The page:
is a biologist working for Biología Integral en Impacto Ambiental (BiiA), an environmental consulting firm in México. Habitat restoration, conservation, and hummingbird nesting biology are her primary interests. She has collaborated with the HMN the last 6 years as an intern and as a field instructor for monitoring techniques.

  • KIRA NEWCOMB (Capture/Mark/Recapture data model developer)

    works for multiple organization to develop data models for analyzing demographic factors of bird populations. She has an M.S. in Wildlife and Fishery Science from Mississippi State University.

  • GARY ROMIG (Collaborating Artist)

    began painting birds at the age of 12, completed my professional training in art at California State University at Long Beach, with a BA degree in illustration and has developed unique bird illustrations using photography and digital image making. He helps HMN with many of its artistic endeavors.

  • DILLON HORGER (Hummingbird Myth and Story Project Lead and Social Media Manager)

    is an accomplished free-flight bird trainers and has held several Curator positions at world-class zoological parks and animal training facilities such as the Arizona-Sonora Desert Museum and Cincinnati Zoo. He currently offers independent consulting services and is helping HMN.

  • MARCY SCOTT (contributes essays on how to plant and maintain Native Hummingbird Gardens)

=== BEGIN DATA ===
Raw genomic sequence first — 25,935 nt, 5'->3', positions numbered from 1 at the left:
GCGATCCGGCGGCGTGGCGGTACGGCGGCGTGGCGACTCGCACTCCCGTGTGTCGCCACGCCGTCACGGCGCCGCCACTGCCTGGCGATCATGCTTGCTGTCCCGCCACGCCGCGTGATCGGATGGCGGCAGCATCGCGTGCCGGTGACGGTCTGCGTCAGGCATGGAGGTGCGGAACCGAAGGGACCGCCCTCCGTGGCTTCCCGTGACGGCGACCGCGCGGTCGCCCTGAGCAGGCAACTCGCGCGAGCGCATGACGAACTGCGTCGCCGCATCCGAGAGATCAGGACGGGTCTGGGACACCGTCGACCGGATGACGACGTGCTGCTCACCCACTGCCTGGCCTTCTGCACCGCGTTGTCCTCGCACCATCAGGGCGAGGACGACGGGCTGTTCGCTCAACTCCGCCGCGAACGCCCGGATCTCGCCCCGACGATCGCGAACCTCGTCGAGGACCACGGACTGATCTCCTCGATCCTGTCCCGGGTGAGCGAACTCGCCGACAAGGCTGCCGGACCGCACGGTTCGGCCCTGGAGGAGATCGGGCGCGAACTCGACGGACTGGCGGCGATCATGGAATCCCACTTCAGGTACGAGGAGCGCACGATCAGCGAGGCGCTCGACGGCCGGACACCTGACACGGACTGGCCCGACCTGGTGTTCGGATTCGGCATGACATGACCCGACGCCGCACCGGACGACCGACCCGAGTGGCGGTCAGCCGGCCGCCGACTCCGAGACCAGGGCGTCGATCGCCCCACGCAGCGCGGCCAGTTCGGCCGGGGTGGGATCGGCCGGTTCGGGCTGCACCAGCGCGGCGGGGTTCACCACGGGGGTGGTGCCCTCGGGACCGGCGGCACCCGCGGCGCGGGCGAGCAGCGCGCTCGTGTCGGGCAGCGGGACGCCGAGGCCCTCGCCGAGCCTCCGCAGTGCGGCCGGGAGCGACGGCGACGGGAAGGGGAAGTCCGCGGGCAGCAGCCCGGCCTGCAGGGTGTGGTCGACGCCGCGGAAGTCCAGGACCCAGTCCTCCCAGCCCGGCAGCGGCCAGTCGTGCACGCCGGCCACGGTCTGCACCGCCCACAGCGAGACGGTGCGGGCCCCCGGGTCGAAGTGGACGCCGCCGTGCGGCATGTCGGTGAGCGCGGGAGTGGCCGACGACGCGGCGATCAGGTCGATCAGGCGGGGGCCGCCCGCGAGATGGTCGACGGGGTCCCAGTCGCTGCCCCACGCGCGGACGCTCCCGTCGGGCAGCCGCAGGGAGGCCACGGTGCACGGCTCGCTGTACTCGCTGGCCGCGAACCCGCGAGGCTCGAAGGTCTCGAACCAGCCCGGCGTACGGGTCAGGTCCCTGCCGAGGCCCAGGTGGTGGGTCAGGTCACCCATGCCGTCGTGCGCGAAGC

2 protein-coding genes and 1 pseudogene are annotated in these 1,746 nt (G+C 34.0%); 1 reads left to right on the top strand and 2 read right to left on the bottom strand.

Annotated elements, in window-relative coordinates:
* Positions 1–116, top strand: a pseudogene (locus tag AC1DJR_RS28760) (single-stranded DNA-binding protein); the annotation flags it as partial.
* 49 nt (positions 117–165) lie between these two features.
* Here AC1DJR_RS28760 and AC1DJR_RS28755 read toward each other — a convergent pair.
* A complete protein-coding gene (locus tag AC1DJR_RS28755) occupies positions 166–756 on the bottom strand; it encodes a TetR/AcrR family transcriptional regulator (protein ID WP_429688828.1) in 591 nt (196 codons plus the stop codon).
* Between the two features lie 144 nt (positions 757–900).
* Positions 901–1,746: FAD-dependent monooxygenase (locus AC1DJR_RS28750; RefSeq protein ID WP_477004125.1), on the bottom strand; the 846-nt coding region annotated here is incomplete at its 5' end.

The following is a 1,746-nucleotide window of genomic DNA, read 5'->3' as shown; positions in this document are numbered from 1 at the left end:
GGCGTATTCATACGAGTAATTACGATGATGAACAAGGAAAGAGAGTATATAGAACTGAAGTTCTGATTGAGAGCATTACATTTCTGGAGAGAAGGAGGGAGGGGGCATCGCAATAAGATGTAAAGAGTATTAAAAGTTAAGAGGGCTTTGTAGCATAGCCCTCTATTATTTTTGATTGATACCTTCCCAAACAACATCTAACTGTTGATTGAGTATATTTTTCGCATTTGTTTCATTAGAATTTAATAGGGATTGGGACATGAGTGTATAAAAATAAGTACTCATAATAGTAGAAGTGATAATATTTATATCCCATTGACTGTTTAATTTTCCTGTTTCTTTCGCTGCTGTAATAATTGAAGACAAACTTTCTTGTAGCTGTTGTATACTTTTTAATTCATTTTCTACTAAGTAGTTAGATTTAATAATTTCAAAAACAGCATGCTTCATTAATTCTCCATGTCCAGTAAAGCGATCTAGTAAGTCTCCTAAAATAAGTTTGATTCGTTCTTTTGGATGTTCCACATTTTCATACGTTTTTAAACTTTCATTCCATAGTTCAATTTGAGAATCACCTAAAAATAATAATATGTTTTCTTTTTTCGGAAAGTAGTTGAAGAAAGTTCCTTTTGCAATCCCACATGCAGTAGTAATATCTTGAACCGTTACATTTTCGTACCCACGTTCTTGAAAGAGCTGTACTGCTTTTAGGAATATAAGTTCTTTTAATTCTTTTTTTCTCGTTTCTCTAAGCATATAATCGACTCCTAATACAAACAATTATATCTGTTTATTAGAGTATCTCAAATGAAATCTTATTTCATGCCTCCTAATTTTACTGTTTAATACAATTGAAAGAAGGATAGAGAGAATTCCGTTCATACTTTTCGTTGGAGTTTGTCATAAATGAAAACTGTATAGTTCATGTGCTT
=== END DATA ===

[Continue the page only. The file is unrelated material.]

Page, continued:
is a co-owner of the Robledo Vista Nursery, a native plants nursery near Los Cruces New Mexico and author of the recent book “Hummingbird Plants of the Southwest”.

  • CHING-TANG LIN (Website Developer)

    is a recent Master of Science graduate from the University Of Arizona Eller College Of Management in Management Information Systems

  • VOLUNTEERS: HMN would not exist without the help of numerous volunteers. Recent significant contributions have been made by Carol Thompson and Faye Finley who have helped express HMN’s vision, and by Laura Davis, and Elissa Fazio have helped run HMN’s coordinated monitoring program.

Founders

  • Susan Wethington
  • George C. West

    who is an Emeritus Professor at the University of Alaska and an author of multiple books including North American Hummingbirds: An Identification Guide and Do Hummingbirds Hum?: Fascinating Answers to Questions about Hummingbirds;

  • Barbara Carlson

    who ended her career as Reserve Director for three reserves for the University of California’s Natural Reserve System and who passed away in spring 2015. She is sorely missed.



SELECTED PUBLICATIONS and PRESS STORIES

Peer-Reviewed Literature

  • Greeney H.F., M. R. Meneses, C. E. Hamilton, E. Lichter-Marck, R. W. Mannan, N. Snyder, H. Snyder, S. M. Wethington, L. A. Dyer, (2015). Trait-mediated trophic cascade creates enemy-free space for nesting hummingbirds. Sci. Adv. 1, e1500310 (2015).
  • Supp, S.R, F.A. La Sorte, T.A. Cormier, M.C.W. Lim, D. Powers, S.M. Wethington, S. Goetz, C.H. Graham (2015) Citizen-science data provides new insight into annual and seasonal variation in migration patterns. Ecosphere 2015 6:1, art15.